Fueled has a sleek new SoHo space
We’re very excited to announce that Fueled has moved into our new offices at 568 Broadway. Our first home at General Assembly in the Flatiron…
We’re very excited to announce that Fueled has moved into our new offices at 568 Broadway. Our first home at General Assembly in the Flatiron district was a fantastic place for a new startup — but we’re growing, and the space we’re in now is perfect for techie collaboration.
The building now houses a dozen other innovative tech companies, chief among them Foursquare. (So checking in at our office is pretty meta.) You can check out Mashable’s tour of their HQ for some behind-the-scenes photos — they call the place “swanky,” and we’re inclined to agree. It boasts twelve-foot ceilings, an open floor plan, and, most importantly, great opportunities for conversation with tech folk. Thrillist and ZocDoc live here, too, and Fueled shares space on the 11th floor with awesome app companies like AdCade, Kapture, and Happify. (Check back here soon for exclusive interviews with these guys.)
Much has been made of the way that 568 Broadway is creating a new outpost for NYC’s Silicon Alley. The Prince Building has a rich history: built in 1897 as a sewing factory, it’s housed artists, photographers, and galleries for decades. Now, as New York is experiencing a seismic shift toward the tech industry, it’s attracting digital startups who thrive on collaboration. We think of it a bit like MIT’s Building 20, the legendary incubator and creative space that birthed the first video game, Chomsky’s linguistic theory, and Bose.
That’s flattering ourselves, of course, but we believe a group of people from different backgrounds, if they’re in the right place, can learn a lot about each other’s work. This is the principle behind General Assembly as well, which offers space to startups as well as classes in tech, design, and entrepreneurship. (They’re expanding too — GA will get a new campus across the street in June.) Our move out was a “graduation” of sorts.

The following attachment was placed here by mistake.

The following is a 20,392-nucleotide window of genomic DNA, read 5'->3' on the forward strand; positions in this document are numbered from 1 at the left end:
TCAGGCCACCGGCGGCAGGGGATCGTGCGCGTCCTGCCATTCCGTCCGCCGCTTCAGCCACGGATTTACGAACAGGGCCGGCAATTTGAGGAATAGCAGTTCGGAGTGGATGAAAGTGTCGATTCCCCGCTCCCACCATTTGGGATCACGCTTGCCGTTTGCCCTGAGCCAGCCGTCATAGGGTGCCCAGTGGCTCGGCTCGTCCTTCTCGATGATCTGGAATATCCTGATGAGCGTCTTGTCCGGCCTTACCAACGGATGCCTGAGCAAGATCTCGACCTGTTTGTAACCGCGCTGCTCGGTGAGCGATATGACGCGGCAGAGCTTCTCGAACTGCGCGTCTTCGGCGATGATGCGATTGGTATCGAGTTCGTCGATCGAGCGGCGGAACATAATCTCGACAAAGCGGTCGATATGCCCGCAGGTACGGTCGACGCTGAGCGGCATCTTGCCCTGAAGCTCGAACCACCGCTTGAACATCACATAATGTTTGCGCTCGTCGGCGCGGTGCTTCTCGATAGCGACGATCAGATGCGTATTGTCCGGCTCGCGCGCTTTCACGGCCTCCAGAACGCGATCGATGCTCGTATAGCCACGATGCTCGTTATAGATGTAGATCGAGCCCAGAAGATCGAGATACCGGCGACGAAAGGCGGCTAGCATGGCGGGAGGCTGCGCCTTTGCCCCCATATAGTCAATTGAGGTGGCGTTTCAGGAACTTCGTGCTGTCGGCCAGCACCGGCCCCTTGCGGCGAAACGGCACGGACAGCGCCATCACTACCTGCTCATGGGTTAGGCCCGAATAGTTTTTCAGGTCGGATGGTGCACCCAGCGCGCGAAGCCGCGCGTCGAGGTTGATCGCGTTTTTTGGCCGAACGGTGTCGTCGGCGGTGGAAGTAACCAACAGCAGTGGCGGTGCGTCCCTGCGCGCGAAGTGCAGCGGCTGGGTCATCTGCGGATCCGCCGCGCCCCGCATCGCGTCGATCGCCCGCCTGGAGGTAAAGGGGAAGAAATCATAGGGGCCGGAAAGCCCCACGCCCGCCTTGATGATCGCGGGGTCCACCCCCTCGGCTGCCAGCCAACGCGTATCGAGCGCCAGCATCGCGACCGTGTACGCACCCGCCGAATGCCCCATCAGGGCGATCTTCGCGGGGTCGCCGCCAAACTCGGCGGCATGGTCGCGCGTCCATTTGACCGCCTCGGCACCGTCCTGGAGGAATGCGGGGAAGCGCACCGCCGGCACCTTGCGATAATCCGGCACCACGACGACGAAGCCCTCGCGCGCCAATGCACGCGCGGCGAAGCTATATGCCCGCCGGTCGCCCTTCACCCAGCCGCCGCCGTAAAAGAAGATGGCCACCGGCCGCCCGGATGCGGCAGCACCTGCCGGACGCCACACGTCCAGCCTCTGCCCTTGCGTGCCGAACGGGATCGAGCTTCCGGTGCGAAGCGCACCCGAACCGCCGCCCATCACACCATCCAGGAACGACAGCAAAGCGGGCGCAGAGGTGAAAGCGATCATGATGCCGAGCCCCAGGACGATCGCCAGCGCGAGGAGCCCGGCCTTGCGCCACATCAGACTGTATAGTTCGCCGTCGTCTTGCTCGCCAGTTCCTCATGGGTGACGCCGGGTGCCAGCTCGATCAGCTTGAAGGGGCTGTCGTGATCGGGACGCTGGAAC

The location in Silicon Alley, i.e. Midtown South, has seen a huge and significant boom in digital companies; New York is fast establishing itself as not just a foil for San Francisco and the Valley, but as a tech giant in its own right. We like this Slideshare on New York tech for a quick primer: essentially, developers are drawn to NYC for its base of established, home-grown companies, like Foursquare and Tumblr — and the city’s tech-savvy population is perfect for launching apps that focus on sharing, location, and culture.
This Business Insider timeline gives an idea of some key events that have put the tech industry’s focus squarely on New York — remember Bloomberg’s proposed $100-million engineering campus last summer? The thing about this industry, though, is that a year is more like a decade or two. Everything runs at warp speed. We think (though we’re biased!) that this high-paced lifestyle is something New York does a bit better than California.
That’s not to say that the atmosphere is one of competition — it’s one of sharing, mimicking the way the best apps work. The city’s infrastructure is futuristically linked: you can pay your cab fare with Square, find free events in nearby parks, and navigate by corporate chain (well, perhaps that last one isn’t the best for our rep). The point is that this city is fertile ground for tech innovation — and it’s exactly where we want to be.
Check back next week to see photos of our gorgeous offices — we’ve got a fully stocked snack bar (complete with four thousand kinds of coconut water), a steampunk-y communal table, and crazy light installations in our meeting rooms. It’s pretty sweet.